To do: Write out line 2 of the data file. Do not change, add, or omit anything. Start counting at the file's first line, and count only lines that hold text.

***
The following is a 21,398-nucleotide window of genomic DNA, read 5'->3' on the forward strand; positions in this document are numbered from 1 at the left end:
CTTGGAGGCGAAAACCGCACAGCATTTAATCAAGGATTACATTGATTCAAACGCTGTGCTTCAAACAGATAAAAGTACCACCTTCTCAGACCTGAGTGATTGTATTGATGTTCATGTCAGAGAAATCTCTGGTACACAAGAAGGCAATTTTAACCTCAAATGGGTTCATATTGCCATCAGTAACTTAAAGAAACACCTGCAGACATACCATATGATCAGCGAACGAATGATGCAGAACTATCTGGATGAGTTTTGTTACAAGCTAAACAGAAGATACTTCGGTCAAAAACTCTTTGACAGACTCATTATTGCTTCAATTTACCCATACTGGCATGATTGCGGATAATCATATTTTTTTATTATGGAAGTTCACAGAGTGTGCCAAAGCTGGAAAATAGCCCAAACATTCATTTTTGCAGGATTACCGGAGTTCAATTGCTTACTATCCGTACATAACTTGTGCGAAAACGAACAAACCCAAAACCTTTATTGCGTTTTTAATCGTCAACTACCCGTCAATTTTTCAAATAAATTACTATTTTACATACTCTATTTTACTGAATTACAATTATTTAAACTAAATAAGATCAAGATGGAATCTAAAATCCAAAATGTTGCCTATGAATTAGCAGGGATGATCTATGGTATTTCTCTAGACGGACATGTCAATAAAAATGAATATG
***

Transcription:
CTTGGAGGCGAAAACCGCACAGCATTTAATCAAGGATTACATTGATTCAAACGCTGTGCTTCAAACAGATAAAAGTACCACCTTCTCAGACCTGAGTGATTGTATTGATGTTCATGTCAGAGAAATCTCTGGTACACAAGAAGGCAATTTTAACCTCAAATGGGTTCATATTGCCATCAGTAACTTAAAGAAACACCTGCAGACATACCATATGATCAGCGAACGAATGATGCAGAACTATCTGGATGAGTTTTGTTACAAGCTAAACAGAAGATACTTCGGTCAAAAACTCTTTGACAGACTCATTATTGCTTCAATTTACCCATACTGGCATGATTGCGGATAATCATATTTTTTTATTATGGAAGTTCACAGAGTGTGCCAAAGCTGGAAAATAGCCCAAACATTCATTTTTGCAGGATTACCGGAGTTCAATTGCTTACTATCCGTACATAACTTGTGCGAAAACGAACAAACCCAAAACCTTTATTGCGTTTTTAATCGTCAACTACCCGTCAATTTTTCAAATAAATTACTATTTTACATACTCTATTTTACTGAATTACAATTATTTAAACTAAATAAGATCAAGATGGAATCTAAAATCCAAAATGTTGCCTATGAATTAGCAGGGATGATCTATGGTATTTCTCTAGACGGACATGTCAATAAAAATGAATATG